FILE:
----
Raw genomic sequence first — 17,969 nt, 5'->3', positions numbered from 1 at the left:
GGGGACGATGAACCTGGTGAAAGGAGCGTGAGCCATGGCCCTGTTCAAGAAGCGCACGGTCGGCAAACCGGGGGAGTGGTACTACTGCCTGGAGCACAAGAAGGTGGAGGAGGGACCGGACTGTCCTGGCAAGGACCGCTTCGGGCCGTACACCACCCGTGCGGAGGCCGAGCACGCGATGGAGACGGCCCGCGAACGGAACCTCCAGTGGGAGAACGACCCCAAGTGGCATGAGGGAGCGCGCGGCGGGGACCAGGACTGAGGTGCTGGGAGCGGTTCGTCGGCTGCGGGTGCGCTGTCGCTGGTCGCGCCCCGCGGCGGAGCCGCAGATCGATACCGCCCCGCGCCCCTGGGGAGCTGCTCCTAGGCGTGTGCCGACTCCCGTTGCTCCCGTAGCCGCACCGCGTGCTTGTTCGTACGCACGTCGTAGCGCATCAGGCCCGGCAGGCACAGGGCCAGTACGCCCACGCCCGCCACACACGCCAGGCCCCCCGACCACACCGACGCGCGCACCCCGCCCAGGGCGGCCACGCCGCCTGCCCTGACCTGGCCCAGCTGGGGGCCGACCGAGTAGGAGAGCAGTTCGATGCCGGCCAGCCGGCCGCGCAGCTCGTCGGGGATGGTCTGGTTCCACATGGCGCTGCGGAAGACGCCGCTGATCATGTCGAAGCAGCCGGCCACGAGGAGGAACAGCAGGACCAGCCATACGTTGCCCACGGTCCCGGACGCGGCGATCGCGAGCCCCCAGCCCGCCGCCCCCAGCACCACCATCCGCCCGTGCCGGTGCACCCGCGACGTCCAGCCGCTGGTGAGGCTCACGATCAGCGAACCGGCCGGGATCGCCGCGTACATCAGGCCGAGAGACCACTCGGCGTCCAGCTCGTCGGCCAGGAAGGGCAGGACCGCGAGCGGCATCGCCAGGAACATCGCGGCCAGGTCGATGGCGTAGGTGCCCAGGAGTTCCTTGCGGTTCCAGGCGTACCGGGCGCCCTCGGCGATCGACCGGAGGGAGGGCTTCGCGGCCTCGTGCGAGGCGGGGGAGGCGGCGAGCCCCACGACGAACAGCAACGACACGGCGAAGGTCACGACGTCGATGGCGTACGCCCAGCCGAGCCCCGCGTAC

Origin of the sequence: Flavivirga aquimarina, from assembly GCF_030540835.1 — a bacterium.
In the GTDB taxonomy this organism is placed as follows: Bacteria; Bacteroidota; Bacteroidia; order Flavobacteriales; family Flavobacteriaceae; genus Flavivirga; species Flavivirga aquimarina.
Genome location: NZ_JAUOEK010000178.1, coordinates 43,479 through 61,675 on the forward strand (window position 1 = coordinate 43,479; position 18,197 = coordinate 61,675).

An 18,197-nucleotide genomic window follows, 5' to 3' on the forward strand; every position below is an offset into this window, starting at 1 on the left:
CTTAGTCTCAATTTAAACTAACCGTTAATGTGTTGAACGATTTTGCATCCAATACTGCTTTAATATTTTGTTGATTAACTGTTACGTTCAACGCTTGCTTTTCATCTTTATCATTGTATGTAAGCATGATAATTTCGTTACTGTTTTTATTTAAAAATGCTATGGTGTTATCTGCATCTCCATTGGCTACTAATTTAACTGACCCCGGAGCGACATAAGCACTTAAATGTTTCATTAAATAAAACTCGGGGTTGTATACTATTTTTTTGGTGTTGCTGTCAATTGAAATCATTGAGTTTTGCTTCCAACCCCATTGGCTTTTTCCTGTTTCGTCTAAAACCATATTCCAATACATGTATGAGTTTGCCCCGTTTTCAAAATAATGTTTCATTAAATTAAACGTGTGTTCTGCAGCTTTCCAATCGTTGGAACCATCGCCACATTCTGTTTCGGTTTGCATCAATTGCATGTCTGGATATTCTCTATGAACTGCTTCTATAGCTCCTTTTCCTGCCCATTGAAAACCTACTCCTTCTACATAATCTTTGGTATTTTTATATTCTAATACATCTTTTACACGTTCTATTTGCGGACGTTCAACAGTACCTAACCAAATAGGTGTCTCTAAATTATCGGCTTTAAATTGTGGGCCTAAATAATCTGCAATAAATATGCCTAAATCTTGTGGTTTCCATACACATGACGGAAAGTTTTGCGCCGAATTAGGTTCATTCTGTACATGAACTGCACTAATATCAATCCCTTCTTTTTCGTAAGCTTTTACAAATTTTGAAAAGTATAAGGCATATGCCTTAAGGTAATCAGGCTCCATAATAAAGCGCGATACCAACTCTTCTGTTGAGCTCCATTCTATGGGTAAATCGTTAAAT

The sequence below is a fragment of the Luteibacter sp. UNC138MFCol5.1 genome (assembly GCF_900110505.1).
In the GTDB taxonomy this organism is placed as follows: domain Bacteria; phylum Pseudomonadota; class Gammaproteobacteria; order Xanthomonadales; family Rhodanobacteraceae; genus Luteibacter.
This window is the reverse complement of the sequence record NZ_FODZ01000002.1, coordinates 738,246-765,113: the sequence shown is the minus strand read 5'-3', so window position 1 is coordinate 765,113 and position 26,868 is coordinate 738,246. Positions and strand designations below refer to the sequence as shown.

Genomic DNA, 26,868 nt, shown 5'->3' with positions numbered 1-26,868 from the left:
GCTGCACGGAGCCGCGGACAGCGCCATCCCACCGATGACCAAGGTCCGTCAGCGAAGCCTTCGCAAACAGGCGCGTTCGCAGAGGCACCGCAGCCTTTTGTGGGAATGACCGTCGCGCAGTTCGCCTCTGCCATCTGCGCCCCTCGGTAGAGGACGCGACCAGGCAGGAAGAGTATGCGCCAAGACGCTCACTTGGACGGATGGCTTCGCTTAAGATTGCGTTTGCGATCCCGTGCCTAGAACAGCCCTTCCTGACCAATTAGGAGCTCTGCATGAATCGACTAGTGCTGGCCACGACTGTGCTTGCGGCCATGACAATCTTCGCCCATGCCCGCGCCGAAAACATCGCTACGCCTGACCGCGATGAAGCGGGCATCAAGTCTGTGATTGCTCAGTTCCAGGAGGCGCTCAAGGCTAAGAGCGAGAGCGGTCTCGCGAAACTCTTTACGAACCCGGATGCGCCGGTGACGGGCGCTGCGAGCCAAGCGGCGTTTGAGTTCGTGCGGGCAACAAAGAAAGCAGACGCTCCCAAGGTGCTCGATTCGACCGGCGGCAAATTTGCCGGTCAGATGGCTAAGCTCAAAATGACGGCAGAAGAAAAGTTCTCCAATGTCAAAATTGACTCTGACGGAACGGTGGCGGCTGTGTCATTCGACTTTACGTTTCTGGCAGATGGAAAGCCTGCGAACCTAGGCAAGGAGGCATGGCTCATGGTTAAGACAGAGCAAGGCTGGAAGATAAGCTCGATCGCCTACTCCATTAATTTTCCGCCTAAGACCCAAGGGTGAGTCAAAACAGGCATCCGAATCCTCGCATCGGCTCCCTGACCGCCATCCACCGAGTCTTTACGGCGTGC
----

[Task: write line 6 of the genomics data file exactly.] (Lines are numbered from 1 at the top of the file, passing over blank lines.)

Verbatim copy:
An 18,197-nucleotide genomic window follows, 5' to 3' on the forward strand; every position below is an offset into this window, starting at 1 on the left: